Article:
Asked how the bonds are paid back, Rompola explained, “They’re paid back from a special tax levy that would be levied on the park district, which again is similar to what the city would do with general obligation bonds. There’s just an additional debt service tax levy that would be levied.”
The annual payments are expected to be somewhere in the neighborhood of $360,000 to $385,000 annually for the life of the bonds. Currently, Rompola said, Mouser is looking at a final payment of August 2031.
“So it’s a relatively short bond issue, and, as I said, those payments are somewhere between $360,000 and $385,000 annually. And at this point, those are estimates based on some interest rate assumptions. Once the bonds are sold later in March, we’ll have the final interest rates, the final part, the final principle amount of the bonds,” Rompola said.
Councilwoman Diane Quance asked when the levy would go into effect for the taxpayers and when would they see that.
“It would go into effect next year, 2024,” Rompola replied.
Thallemer asked if that debt payment was outside the levy and similar to a general obligation bond. Rompola said it’s outside the levy but inside the circuit breaker.
“It’s a separate levy, but it is inside the circuit breaker,” he said.
Board Vice President Larry Ladd made the motion to approve the declaratory resolution as presented and board member Jill Beehler seconded it. The motion was unanimously approved.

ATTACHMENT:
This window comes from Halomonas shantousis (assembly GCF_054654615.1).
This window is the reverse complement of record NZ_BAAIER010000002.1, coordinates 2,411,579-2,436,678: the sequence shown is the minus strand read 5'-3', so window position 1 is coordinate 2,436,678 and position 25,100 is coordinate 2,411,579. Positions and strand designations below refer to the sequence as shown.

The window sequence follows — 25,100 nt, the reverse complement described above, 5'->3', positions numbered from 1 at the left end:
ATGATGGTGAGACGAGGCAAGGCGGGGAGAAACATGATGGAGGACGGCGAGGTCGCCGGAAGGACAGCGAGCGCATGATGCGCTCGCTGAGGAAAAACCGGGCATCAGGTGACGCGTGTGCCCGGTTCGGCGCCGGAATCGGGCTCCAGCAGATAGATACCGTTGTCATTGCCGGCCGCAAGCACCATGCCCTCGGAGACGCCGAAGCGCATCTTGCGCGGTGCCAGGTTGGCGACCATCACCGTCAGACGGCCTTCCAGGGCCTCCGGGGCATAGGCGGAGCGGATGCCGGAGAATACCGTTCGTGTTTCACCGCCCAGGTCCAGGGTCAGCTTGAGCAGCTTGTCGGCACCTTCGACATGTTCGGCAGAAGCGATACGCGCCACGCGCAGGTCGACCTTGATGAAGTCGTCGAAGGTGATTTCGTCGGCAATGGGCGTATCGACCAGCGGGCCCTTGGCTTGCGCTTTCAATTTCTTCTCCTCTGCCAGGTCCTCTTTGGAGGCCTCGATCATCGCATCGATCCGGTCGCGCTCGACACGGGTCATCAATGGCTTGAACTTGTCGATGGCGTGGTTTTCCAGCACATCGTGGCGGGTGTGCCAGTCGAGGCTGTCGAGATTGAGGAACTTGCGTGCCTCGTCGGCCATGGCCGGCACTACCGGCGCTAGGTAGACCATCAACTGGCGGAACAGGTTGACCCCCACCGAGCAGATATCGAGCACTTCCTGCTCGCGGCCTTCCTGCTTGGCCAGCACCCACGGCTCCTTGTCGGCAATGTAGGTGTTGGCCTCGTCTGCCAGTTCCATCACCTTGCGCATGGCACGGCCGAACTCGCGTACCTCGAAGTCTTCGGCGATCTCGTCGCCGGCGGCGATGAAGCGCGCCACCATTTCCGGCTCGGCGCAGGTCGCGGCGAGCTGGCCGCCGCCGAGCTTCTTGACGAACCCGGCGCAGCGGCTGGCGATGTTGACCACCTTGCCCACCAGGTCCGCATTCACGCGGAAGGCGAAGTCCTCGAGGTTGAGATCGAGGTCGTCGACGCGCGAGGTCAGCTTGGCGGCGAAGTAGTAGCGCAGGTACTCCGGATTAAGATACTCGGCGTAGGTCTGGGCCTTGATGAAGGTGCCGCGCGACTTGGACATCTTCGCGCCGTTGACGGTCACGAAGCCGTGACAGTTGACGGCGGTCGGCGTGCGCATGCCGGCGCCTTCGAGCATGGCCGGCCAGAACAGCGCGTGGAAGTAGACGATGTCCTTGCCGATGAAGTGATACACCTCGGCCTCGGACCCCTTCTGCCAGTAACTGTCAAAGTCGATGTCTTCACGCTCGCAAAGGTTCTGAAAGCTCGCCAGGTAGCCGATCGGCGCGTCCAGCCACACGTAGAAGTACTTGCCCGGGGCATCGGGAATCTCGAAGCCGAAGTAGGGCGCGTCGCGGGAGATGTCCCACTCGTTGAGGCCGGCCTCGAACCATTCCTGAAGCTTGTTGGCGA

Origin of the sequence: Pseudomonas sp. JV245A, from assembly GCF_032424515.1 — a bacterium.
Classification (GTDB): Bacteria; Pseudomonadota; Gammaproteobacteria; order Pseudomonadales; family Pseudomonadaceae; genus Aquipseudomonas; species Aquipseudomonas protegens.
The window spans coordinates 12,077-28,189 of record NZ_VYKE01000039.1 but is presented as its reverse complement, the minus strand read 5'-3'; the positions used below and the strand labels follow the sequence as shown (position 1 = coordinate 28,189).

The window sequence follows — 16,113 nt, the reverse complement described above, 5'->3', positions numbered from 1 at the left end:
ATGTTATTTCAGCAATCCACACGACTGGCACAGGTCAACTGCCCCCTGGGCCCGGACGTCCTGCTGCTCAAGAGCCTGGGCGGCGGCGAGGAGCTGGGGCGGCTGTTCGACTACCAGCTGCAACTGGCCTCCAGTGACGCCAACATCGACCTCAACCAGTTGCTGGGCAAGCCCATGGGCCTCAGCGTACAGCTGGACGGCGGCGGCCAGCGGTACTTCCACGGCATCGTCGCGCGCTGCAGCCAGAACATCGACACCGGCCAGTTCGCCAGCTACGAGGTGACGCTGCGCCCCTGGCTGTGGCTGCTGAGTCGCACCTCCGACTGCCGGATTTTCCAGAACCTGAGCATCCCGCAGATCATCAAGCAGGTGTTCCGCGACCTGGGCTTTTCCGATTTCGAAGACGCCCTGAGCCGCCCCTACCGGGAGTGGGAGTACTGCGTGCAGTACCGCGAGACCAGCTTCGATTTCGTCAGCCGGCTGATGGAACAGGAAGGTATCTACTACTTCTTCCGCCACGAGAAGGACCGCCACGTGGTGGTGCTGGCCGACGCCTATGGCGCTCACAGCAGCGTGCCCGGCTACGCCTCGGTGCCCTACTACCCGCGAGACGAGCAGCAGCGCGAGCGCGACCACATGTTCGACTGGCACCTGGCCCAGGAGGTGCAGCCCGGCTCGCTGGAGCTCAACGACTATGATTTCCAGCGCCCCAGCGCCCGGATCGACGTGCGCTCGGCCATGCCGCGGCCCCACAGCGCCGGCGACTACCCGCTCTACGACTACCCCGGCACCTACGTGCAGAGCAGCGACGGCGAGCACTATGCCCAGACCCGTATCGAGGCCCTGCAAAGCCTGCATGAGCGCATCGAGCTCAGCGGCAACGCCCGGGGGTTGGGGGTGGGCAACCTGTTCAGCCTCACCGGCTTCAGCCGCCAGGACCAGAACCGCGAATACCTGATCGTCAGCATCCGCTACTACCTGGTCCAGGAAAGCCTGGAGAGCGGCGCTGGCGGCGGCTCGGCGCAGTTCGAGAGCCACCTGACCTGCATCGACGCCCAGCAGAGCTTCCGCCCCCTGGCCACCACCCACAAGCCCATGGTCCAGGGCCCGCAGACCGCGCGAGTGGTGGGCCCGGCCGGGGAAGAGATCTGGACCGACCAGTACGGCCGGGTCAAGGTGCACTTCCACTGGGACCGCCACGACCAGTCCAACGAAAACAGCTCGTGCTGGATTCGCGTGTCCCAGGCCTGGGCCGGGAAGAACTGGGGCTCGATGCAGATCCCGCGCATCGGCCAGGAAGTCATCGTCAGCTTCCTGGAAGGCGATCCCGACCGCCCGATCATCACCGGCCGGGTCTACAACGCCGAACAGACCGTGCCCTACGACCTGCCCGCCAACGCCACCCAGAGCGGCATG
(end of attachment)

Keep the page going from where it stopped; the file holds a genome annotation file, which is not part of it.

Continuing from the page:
Board member Michelle Boxell asked if the public would be invited to the public hearing on the bonds at the February Parks Board meeting. Rompola said yes and there would be two public hearings at the Feb. 21 meeting — one on the confirming resolution and one on the appropriation of the bond proceeds.
Parks Superintendent Larry Plummer then gave the board an update on the office/maintenance garage project. He said he toured the facility Tuesday.
“A lot has been happening down there. All the metal interior walls are up. All the overhead doors are installed. Almost all of the exterior glass is installed now, there’s a couple on the south side that aren’t. They started hanging drywall today. They’re continuing their mechanical, electrical, plumbing and wall drop-ins in the park office part of it. They’re getting ready to prep the floor of the concrete stairs and the mezzanine. They’re starting to install the toilet accessories and door hardware. They’re also making an adjustment for the ADA parking stall in the front of the building,” Plummer said.
They’re still looking at March 3 for the certificate of occupancy and March 20 for the move-in date. Plummer said they’re still pretty much on schedule.
“We’re excited. (Maintenance Director) Shaun (Gardner) and I were in there and we think this is going to be a really nice building. It’s going to flow, it’s going to bring our staff back together with the maintenance side. Every time I walk in there, it’s exciting,” he said.
Later in the meeting, Haines said, “Well, tonight we did something we’ve never done. I’ve been here a lot of years and this is the first resolution like that we’ve ever done. Something new.”
In other business:
- Thallemer gave Beehler the oath of office as she’s agreed to serve another term.
- The board re-elected Steve Haines as president and Larry Ladd vice president for 2023.
- Gardner reported Young Tigers Football donated $873 toward future holiday displays from the concession stand they ran in December at Central Park. Members of the Warsaw Community High School football team also volunteered. He said the Christmas display was a success this year.
- Recreation Director Stephanie Schaefer reported there will be a mommy and son dance May 12, with details to be announced later.